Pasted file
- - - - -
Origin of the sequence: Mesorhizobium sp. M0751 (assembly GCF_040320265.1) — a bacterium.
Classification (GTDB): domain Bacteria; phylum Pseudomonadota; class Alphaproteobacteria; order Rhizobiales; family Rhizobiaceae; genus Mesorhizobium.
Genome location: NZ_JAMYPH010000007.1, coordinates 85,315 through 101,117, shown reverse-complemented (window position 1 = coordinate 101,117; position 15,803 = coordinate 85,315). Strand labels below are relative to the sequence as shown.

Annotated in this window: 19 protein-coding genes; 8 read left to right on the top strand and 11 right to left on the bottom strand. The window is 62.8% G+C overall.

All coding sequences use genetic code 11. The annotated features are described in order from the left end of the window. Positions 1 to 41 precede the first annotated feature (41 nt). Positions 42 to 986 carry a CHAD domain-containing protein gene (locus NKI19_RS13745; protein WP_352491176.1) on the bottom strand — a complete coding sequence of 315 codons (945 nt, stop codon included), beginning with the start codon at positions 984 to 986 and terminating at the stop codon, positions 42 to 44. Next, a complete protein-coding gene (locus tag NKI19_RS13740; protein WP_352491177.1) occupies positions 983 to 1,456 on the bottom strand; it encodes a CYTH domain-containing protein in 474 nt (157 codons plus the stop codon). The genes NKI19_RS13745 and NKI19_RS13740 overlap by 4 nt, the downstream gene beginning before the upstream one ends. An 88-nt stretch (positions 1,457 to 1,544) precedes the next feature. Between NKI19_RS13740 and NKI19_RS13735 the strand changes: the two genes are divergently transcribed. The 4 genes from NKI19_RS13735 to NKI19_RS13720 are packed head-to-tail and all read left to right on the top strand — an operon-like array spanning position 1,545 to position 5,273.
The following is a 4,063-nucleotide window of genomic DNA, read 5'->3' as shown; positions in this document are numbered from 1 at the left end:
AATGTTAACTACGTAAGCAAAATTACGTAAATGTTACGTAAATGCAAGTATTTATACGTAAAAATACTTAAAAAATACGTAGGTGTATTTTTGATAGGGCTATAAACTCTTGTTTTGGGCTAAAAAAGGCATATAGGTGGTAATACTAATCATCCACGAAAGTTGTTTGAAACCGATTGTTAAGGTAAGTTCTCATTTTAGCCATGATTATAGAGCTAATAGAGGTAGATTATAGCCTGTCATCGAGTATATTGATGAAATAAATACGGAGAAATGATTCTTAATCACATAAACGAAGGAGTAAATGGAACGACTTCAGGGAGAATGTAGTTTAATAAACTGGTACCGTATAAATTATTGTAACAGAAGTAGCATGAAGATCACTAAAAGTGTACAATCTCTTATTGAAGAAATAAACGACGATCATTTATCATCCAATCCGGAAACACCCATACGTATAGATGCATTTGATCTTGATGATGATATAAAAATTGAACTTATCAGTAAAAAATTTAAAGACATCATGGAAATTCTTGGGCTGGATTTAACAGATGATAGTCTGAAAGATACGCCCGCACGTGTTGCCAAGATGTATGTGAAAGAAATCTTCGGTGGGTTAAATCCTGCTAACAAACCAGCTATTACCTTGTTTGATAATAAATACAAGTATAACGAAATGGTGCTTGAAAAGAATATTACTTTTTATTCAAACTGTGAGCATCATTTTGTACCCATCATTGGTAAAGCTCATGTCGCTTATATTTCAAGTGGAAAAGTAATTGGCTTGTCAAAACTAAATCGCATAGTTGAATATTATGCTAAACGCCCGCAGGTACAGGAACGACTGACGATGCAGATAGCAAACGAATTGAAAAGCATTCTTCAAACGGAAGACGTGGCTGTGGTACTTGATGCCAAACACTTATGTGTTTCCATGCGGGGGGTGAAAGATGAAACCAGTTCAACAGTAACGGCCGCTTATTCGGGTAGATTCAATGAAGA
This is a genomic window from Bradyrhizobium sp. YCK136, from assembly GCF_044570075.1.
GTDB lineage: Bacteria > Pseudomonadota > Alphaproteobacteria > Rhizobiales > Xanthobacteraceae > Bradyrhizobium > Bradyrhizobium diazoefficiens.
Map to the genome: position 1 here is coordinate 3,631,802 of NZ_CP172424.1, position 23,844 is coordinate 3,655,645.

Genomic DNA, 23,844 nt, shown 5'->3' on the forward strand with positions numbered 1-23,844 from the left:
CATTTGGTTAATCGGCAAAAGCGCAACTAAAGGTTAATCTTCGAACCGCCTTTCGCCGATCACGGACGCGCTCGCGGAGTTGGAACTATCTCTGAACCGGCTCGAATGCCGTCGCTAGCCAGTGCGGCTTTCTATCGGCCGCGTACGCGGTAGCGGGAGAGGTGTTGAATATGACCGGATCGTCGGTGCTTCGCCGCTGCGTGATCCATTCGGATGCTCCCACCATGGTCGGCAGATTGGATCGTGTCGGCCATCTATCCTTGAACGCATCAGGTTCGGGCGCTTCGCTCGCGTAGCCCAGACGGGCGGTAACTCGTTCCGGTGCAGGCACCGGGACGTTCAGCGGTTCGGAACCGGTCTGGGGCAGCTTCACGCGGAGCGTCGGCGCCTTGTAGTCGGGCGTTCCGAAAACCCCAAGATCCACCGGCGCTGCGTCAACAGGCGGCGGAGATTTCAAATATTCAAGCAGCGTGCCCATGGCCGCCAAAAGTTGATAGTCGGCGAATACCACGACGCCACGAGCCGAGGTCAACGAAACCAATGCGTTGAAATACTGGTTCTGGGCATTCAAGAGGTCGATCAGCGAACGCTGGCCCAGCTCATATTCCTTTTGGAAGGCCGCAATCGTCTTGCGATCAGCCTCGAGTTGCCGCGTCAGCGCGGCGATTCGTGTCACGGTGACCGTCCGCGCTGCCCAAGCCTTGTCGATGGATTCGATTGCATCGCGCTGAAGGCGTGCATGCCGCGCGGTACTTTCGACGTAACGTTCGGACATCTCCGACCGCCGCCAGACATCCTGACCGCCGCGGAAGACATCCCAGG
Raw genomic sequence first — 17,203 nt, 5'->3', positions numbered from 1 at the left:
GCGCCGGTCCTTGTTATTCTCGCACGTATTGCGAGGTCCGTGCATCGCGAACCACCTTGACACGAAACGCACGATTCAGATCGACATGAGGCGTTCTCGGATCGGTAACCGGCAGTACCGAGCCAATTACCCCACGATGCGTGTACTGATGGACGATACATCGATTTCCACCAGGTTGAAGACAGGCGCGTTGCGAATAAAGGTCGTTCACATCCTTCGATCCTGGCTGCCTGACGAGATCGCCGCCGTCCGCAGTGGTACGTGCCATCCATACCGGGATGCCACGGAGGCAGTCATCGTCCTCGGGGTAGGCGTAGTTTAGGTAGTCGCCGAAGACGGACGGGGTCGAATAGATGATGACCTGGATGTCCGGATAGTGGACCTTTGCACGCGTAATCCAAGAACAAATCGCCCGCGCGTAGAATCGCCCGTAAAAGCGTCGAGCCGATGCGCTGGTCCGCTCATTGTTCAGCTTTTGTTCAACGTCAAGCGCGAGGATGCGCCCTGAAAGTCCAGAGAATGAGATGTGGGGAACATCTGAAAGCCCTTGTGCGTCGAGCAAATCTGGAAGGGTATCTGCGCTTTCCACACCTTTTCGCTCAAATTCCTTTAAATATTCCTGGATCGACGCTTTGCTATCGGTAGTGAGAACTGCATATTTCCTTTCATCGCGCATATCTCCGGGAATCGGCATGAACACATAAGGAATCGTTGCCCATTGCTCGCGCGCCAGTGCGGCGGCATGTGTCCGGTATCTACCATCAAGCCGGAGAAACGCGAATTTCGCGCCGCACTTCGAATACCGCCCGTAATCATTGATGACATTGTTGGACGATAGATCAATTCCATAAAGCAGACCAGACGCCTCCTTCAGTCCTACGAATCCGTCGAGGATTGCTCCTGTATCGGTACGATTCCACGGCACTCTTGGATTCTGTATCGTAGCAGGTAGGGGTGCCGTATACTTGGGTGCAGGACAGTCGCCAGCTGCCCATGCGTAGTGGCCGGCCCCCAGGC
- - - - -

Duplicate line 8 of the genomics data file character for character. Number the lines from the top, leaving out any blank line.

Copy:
This is a genomic window from Bradyrhizobium sp. YCK136, from assembly GCF_044570075.1.